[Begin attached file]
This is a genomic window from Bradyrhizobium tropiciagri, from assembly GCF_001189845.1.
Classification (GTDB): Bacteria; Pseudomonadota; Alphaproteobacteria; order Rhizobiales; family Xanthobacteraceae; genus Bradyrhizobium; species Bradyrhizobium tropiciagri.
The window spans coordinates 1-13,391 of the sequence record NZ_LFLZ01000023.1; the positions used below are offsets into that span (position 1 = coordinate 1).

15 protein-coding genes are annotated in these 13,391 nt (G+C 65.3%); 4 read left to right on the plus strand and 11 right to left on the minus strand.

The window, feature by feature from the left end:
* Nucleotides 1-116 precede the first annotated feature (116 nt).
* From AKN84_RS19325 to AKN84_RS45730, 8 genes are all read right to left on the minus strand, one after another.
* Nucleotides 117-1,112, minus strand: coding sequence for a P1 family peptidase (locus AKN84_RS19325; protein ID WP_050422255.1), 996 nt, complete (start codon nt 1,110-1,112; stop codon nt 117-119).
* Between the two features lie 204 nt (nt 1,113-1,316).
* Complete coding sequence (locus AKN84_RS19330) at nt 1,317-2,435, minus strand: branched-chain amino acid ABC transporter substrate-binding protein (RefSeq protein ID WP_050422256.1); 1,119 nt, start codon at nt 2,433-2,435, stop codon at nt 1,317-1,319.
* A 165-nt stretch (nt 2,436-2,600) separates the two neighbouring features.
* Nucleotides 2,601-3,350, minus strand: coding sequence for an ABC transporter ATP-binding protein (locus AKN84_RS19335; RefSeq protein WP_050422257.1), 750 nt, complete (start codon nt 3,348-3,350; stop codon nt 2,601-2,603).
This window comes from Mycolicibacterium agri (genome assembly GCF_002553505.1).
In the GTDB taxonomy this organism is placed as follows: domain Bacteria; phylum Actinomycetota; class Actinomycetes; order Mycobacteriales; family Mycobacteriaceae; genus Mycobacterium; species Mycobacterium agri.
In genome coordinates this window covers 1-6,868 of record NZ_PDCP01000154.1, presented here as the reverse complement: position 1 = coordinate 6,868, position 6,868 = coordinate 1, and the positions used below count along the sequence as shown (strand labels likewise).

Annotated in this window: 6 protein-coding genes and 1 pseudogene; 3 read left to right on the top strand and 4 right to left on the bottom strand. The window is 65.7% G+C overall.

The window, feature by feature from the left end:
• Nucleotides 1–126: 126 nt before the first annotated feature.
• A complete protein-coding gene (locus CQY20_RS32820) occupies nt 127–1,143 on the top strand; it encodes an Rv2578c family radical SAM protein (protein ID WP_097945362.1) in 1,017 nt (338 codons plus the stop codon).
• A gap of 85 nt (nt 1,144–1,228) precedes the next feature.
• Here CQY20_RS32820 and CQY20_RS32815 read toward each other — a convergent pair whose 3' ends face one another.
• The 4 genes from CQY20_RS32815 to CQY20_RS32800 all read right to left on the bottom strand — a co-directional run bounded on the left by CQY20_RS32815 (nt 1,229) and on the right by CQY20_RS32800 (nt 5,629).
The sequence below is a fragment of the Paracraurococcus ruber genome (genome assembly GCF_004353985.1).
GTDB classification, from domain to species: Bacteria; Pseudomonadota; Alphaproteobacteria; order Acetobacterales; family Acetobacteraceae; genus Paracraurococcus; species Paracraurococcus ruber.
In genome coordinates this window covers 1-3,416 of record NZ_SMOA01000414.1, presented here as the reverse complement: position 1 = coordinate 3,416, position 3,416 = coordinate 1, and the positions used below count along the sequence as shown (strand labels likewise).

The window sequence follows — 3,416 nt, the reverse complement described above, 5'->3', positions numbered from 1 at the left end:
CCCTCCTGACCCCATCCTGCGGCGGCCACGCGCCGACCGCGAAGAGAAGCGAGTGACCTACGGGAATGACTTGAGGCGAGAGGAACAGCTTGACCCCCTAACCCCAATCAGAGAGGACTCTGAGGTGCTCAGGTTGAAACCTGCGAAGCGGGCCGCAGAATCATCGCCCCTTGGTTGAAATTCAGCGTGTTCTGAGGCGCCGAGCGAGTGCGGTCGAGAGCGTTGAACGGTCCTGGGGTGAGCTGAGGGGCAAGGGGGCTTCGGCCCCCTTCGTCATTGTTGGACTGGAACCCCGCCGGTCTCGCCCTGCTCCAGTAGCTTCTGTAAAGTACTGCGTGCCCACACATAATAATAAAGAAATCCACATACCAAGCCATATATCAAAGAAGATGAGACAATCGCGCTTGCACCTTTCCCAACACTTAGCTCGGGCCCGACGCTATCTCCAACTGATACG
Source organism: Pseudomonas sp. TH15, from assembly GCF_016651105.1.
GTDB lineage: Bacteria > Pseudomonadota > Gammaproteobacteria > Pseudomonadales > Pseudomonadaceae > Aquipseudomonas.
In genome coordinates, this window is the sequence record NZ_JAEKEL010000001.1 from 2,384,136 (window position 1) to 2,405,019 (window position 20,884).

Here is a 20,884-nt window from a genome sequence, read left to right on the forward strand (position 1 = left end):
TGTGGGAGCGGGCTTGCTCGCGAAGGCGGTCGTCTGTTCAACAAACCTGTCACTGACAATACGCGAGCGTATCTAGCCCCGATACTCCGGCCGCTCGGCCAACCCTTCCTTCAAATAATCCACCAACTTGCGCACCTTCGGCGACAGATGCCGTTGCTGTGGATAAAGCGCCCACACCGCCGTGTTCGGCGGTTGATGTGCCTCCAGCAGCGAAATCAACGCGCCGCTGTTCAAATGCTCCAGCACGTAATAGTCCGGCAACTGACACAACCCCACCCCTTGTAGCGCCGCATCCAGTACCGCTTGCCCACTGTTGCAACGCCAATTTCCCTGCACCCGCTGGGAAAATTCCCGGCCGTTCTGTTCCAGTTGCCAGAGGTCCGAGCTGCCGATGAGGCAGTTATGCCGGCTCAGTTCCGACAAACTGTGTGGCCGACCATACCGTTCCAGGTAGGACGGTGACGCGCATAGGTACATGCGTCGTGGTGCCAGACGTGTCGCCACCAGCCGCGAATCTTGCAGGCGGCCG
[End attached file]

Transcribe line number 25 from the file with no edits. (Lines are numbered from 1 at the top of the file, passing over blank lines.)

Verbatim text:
In genome coordinates this window covers 1-3,416 of record NZ_SMOA01000414.1, presented here as the reverse complement: position 1 = coordinate 3,416, position 3,416 = coordinate 1, and the positions used below count along the sequence as shown (strand labels likewise).